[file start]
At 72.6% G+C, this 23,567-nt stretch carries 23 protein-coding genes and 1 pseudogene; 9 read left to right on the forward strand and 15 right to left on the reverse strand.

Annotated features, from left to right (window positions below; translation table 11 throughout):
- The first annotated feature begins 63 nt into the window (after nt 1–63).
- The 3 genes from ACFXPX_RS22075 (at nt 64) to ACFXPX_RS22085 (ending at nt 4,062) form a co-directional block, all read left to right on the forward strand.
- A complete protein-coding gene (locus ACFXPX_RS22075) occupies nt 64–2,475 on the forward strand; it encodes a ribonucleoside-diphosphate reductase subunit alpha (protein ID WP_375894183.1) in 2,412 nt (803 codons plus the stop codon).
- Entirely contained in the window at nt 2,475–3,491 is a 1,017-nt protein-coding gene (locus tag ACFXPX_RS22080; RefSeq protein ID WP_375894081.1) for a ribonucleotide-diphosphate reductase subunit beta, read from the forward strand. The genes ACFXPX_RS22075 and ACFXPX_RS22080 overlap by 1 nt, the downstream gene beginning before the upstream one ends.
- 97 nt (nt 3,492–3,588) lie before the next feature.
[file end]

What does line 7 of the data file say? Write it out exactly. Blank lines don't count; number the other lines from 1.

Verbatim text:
- 97 nt (nt 3,492–3,588) lie before the next feature.